I was asked a question for a small article that will be featured in the winter issue of School and Community, the regular magazine for the Missouri State Teachers Association. The question concerning my state-level award as the History Teacher of the Year (selected by the Gilder Lehrman Institute of American History, asked about what the award means to me personally. My answer follows:
When I learned that I was selected as Missouri's History Teacher of the Year by the Gilder Lehrman Institute of American History, I was gobsmacked. This was a year when there were more nominees than ever. I was thankful to be nominated by two of my fourth graders, and I took the application process very seriously, but there are many more knowledgeable teachers in our state, and while I was hopeful, I did not expect to make the top spot.
The award comes during the last year of a 32-year career as an elementary classroom teacher. To me, it is an indication that I have not stopped. From that humble beginning year when I didn't know what a lesson was supposed to look like to this year when I am filling out retirement forms, I have continued to give, create, and find every way I can to reach my students.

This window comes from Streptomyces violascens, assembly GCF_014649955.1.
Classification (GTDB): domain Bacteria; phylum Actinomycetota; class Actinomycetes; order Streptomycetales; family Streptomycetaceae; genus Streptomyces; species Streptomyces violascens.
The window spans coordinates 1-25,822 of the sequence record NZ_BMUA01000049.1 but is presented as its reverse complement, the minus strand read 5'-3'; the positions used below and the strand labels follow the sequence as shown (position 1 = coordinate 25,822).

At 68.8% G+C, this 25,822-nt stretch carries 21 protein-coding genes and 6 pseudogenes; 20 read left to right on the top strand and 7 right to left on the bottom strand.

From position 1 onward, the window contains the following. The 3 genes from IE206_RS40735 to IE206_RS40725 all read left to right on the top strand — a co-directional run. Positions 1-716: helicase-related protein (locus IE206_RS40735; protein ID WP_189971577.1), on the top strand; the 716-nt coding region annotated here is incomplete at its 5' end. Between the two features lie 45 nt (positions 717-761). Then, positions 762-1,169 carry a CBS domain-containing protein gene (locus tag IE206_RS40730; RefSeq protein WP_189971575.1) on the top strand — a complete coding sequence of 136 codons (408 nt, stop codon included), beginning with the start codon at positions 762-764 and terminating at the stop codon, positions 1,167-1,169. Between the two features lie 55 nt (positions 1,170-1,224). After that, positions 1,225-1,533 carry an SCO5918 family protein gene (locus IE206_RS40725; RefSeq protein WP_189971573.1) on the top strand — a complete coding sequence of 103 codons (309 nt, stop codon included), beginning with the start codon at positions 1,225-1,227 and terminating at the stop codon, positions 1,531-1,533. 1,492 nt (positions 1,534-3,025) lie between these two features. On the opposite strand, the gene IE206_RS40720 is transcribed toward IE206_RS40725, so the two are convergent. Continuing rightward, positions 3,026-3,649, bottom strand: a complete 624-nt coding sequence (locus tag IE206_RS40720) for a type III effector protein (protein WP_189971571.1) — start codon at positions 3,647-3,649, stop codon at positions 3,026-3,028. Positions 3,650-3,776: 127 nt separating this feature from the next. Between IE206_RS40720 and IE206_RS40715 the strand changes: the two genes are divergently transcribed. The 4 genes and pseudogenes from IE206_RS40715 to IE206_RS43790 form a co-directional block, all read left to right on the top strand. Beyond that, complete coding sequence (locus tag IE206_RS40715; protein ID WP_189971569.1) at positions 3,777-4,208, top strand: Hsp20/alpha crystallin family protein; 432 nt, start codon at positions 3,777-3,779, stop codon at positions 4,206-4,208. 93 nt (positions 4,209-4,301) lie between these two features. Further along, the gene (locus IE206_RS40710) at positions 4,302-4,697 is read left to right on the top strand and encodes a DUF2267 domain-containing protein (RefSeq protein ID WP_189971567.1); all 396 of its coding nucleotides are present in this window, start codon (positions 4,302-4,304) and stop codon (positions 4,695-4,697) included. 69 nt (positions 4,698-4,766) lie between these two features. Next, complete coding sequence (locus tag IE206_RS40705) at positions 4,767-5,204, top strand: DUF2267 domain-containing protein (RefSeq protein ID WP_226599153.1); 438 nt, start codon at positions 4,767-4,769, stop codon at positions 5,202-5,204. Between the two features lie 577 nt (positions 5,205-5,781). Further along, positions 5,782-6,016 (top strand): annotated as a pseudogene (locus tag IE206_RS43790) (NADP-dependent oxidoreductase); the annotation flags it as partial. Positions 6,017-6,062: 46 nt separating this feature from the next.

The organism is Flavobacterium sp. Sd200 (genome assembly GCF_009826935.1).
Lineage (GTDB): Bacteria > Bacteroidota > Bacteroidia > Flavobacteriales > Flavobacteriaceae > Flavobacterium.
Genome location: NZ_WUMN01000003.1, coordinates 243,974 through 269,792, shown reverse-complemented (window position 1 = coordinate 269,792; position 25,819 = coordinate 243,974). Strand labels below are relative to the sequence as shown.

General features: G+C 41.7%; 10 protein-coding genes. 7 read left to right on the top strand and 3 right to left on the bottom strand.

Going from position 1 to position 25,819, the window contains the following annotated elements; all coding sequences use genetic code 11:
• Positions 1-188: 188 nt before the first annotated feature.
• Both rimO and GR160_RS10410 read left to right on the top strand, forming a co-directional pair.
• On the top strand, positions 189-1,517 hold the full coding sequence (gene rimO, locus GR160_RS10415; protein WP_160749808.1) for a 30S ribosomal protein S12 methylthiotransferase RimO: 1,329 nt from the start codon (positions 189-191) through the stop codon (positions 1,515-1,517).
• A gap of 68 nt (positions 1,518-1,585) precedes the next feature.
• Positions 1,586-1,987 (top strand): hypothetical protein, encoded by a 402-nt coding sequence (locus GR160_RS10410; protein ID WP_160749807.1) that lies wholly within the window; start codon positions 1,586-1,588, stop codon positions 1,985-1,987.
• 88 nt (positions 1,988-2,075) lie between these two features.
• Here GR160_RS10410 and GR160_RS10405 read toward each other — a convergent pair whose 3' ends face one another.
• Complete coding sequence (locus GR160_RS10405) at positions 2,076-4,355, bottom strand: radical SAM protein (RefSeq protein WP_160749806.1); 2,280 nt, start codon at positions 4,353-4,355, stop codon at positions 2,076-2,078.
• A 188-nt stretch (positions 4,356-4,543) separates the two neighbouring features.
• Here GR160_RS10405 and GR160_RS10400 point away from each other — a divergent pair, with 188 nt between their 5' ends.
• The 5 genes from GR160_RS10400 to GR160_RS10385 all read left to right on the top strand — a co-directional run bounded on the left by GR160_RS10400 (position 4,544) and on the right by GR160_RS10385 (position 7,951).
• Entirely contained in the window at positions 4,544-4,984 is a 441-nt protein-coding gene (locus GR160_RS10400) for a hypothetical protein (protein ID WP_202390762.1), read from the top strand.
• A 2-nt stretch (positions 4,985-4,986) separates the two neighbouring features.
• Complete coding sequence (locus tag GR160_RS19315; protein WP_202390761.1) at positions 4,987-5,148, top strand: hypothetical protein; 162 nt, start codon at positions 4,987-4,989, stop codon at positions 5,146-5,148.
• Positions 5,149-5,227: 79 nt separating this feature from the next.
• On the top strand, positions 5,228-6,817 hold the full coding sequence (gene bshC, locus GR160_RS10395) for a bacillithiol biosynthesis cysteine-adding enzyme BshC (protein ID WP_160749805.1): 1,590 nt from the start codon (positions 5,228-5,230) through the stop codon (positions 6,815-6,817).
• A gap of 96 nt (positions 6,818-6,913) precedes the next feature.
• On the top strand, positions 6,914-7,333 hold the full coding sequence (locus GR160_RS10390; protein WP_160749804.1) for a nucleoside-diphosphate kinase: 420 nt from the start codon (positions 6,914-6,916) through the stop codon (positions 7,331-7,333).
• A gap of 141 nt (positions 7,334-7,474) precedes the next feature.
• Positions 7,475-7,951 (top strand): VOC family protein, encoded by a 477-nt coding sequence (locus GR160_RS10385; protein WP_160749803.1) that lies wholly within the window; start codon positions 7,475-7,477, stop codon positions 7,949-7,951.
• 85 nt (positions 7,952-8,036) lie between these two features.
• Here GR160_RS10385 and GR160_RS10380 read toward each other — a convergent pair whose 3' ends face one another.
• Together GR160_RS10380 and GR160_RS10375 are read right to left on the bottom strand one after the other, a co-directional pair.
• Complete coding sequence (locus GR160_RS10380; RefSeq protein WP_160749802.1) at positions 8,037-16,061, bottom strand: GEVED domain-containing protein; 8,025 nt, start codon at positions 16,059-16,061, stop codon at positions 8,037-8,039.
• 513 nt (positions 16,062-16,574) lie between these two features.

If our communities are ever to encourage civil conversation and create informed citizens, we have to learn from our mistakes. If there was ever an area where we can demonstrate Growth Mindset and academic rigor it is in history and civics. Unfortunately, there aren't very many who could specialize in these areas at the elementary level, and frankly, history has been compartmentalized to the point that some are scared of it.
The award has opened doors for me in my post-retirement. I am now involved with the Gilder Lehrman Institute of American History as a Master Teacher (hopefully working with professional development and curriculum development soon). I'm always open to working with new teachers and teacher candidates, doing public speaking, and leading professional development with teachers and schools upon request.